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Kyle Bobby Dunn: "A Young Person's Guide to Kyle Bobby Dunn"

img  Tobias

It's been a busy day for the conductor and sleep has come quickly. While his body is now lying perfectly still, with only his eyes occasionally twitching in spastic cascades of synaptic r.e.m.-flashes, his mind is embarking on a wondrous journey. Slowly, he is slipping into the fantastical land of sleep, pushing through Morpheus's dream zone with drastically increased sensory awareness. Sitting in a Freudian diner, a chef called Sigmung is cooking up the most astounding menu: Violas are stretching into infinity. Pianos are splintering into molecules of sorrow and into painful memories. The reverb of gigantic Tubas and Horns is echoing in coronary cathedrals without beginning or end, while seismic String sections are disintegrating in tectonic tremors, their stranded swan song dying away in the glowing crevices of a black ho)))le. This is the most amazing thing I've ever heard, the conductor is thinking, if only I had a pen and a piece of paper to write down this music.

That very same night, Kyle Bobby Dunn is awaking from a strange dream. It is 4 A.M. He remembers frazzles and figments of music, unreal images of bizarre ensembles still imprinted on his retina. He grabs for a pen and a piece of paper and scribbles down some ideas. Then he falls asleep again. The next morning, over coffee, orange juice and an aspirin, which he chews on very slowly and almost unaware until it has become a salty white pulp, he somehow manages to decipher his shaky script: „Record complete strangers, classically trained minds“, it says, „Record in university recital halls.  Practice rooms. Museums. Ballrooms. The great outdoors. Bathroom.“ Right now, brushing his teeth and getting even more caffeine into his system seem to matter more than this confused artistic vision. Right now, too, the last thing on his mind is turning into a composer and releasing seven albums. And yet, it is going to happen with complete clarity. Things are going to fall into place and the music is going to be writing itself, as if he were driven by some invisible force.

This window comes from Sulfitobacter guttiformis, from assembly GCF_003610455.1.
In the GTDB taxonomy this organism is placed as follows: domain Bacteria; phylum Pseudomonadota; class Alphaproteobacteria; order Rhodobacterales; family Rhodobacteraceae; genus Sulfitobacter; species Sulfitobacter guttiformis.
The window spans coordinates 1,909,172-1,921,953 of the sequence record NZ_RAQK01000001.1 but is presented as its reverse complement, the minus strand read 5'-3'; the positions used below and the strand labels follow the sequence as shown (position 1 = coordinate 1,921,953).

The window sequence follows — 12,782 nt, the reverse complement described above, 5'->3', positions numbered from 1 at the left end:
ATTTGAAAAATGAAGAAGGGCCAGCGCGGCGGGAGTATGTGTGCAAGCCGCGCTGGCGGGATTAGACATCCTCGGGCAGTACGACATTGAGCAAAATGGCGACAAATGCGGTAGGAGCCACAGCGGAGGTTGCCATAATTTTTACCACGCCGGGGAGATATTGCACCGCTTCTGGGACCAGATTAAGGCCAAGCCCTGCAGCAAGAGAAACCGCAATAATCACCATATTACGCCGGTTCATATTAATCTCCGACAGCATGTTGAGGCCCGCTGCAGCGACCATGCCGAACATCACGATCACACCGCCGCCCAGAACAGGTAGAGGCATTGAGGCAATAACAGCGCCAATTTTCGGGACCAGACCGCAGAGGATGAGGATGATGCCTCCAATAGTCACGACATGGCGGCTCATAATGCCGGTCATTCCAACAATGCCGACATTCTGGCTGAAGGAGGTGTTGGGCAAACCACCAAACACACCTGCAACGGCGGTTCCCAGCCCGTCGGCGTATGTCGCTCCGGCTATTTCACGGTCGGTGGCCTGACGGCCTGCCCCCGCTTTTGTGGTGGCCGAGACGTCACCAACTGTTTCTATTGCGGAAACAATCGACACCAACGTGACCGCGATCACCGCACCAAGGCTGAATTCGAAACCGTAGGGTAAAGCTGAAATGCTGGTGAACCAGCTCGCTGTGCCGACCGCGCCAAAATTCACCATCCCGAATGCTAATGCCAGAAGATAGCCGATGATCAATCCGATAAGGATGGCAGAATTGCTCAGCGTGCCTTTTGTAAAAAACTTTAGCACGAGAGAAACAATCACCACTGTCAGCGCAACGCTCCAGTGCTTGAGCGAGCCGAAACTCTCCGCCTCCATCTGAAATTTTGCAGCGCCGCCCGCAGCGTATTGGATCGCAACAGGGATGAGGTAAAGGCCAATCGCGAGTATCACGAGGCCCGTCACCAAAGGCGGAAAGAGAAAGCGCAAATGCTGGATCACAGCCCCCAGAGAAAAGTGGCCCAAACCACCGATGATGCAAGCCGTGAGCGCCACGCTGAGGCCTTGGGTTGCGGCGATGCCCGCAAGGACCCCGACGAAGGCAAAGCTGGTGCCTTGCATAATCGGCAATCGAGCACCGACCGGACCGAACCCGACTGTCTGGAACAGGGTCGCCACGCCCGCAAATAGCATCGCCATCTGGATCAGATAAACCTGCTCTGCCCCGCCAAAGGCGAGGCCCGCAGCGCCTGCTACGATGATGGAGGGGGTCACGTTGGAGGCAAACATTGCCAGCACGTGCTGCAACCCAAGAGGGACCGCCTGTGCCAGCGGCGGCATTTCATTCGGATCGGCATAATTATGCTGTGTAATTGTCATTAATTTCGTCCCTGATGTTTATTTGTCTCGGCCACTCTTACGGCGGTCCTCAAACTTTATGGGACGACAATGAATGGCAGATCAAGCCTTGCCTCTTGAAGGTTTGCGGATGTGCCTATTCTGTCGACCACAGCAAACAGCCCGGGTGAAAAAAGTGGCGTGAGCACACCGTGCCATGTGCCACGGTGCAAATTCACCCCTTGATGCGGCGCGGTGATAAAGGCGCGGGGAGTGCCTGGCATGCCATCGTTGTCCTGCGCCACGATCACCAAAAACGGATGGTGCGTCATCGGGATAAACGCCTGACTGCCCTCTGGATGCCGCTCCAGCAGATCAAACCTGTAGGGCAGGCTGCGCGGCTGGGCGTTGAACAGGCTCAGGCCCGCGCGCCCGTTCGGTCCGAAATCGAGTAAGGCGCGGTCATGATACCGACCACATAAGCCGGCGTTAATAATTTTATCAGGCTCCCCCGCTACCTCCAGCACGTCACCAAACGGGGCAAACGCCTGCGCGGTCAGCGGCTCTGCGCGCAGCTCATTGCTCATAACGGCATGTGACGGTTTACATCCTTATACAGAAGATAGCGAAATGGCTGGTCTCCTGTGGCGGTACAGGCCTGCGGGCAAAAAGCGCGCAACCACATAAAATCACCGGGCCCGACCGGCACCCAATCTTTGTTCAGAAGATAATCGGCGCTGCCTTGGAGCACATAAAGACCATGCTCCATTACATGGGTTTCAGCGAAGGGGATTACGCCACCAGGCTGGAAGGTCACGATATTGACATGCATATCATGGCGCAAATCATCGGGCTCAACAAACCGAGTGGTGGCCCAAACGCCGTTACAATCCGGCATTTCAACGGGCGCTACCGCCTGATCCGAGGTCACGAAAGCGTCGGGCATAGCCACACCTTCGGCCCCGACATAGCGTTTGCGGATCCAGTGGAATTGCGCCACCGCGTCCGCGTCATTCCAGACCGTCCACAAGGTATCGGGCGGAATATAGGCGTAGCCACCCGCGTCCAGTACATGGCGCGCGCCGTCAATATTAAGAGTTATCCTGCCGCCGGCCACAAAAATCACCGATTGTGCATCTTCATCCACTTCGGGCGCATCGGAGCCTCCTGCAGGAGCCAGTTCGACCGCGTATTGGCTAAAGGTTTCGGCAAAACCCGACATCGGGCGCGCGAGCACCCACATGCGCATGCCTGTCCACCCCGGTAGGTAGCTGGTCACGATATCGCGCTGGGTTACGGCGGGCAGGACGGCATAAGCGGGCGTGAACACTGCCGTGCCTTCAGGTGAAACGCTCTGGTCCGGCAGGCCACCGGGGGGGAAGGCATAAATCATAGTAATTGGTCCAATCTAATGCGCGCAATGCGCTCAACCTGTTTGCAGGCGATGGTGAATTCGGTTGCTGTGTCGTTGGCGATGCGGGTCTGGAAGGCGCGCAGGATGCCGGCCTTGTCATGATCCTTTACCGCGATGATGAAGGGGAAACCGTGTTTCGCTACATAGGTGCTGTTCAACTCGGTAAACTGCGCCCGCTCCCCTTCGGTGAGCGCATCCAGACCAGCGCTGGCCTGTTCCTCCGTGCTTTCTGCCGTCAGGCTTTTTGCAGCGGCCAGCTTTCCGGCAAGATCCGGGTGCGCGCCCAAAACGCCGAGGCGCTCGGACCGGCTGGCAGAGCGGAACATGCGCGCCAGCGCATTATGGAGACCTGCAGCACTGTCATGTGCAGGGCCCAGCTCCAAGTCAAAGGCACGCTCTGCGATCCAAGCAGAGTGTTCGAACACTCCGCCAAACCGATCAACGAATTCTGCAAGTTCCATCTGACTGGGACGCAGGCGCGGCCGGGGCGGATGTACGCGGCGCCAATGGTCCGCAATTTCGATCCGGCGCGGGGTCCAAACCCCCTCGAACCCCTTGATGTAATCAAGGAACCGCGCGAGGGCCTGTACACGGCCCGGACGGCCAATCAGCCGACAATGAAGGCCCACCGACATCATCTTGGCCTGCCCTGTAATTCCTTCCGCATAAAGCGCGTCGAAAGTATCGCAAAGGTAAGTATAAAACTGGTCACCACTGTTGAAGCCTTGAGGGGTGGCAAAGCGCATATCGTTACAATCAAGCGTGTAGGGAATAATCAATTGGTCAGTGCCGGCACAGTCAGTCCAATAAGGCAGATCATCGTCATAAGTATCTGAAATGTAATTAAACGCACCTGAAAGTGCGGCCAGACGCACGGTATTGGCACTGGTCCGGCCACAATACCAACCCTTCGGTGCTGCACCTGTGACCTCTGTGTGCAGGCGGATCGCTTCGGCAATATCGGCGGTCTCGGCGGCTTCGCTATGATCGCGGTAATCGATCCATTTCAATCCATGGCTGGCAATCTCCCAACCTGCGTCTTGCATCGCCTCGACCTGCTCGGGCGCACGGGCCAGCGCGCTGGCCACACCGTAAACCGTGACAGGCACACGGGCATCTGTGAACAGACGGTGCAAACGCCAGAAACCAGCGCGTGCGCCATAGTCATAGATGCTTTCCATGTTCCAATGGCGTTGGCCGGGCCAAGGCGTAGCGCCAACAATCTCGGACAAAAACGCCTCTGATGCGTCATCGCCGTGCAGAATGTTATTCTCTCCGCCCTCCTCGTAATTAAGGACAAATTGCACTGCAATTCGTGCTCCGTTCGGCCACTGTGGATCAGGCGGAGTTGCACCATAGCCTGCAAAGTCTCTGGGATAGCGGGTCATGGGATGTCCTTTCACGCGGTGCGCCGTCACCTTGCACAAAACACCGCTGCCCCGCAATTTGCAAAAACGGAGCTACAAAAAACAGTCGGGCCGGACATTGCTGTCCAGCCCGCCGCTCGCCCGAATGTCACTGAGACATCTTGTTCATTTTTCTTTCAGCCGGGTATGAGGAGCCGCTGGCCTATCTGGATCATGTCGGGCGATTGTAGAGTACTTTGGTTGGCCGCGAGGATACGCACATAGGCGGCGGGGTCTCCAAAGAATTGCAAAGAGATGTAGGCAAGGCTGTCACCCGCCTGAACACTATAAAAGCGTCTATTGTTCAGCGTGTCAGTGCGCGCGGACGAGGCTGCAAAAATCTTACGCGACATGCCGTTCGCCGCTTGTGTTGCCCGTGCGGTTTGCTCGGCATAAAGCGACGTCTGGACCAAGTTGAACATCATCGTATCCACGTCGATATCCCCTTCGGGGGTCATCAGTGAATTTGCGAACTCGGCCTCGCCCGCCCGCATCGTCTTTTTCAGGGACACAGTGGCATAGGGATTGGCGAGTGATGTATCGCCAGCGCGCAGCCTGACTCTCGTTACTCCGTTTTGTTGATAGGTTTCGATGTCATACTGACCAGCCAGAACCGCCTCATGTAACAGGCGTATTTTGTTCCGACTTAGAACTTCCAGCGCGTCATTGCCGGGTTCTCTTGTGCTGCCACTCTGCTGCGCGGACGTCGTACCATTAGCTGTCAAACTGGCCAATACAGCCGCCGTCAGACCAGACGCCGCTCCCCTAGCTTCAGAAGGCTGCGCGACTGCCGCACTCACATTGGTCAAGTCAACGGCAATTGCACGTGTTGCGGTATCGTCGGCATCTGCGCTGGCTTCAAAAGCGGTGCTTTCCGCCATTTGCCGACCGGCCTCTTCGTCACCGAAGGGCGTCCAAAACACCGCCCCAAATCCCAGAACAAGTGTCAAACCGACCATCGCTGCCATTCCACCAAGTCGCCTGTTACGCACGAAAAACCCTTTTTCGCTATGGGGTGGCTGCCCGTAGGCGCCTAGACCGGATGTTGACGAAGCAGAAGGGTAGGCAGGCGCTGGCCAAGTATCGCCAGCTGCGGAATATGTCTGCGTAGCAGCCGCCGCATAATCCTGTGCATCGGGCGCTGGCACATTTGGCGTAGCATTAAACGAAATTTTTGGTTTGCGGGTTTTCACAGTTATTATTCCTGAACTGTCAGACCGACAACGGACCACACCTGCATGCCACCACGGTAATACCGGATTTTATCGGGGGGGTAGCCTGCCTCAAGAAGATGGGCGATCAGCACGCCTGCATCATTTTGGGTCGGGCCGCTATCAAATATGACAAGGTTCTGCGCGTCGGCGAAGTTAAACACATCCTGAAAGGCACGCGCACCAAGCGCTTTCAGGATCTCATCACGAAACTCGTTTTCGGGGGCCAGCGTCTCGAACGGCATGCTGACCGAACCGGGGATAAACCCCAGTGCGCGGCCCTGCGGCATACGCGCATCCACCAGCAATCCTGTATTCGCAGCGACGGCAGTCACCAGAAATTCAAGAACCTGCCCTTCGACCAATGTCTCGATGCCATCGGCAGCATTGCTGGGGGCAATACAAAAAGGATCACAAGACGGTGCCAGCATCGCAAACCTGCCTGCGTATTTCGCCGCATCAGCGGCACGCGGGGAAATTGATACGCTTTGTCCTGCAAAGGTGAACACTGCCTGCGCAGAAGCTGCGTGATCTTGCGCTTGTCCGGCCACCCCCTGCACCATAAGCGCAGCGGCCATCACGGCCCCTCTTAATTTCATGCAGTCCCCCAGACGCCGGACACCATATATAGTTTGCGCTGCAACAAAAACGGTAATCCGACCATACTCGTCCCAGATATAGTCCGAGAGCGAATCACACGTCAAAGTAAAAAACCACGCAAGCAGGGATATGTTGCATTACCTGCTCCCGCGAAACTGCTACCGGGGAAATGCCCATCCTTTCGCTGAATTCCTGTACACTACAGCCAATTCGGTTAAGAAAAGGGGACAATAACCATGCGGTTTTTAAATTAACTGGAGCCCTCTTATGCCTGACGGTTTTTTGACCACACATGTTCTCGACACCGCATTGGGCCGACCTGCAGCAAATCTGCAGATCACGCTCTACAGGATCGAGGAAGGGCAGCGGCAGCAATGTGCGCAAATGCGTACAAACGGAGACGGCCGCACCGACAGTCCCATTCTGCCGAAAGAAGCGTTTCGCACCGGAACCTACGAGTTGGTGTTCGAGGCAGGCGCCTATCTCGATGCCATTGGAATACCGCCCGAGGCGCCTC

The next five years fly by within the blink of an eye. There's an album on Kning Disc. There's a record on Sedimental. There is airplay on college radio stations, international recognition and praise. And then, finally, there's „A Young Person's Guide“, the work that seems to congenially sum up the exciting trip it's been this far: A double-disc set comprising very recent material plus almost the entire „Fervency“-release (previously only available as a digital download from the Moodgadget-label) as well as reworkings of recordings dating back to 2005, these almost two hours of music are possibly even more representative of his aesthetics than „Fragments & Compositions Of Kyle Bobby Dunn“, an earlier overview of his oeuvre. Included are short, mysterious and seemingly pitched-down Piano sketches. Long, monolithic and sensually propped-up Ambient sessions. Majestic moods. Brittle textures. Experimental developments. Almost static soundscapes. Orchestral echoes. Guitar Drones. It is a work so dense, over-the-top and imposing that two full discs of this are both too much and never enough – once you've made up your mind to take the trip, the laws of time no longer hold dominion.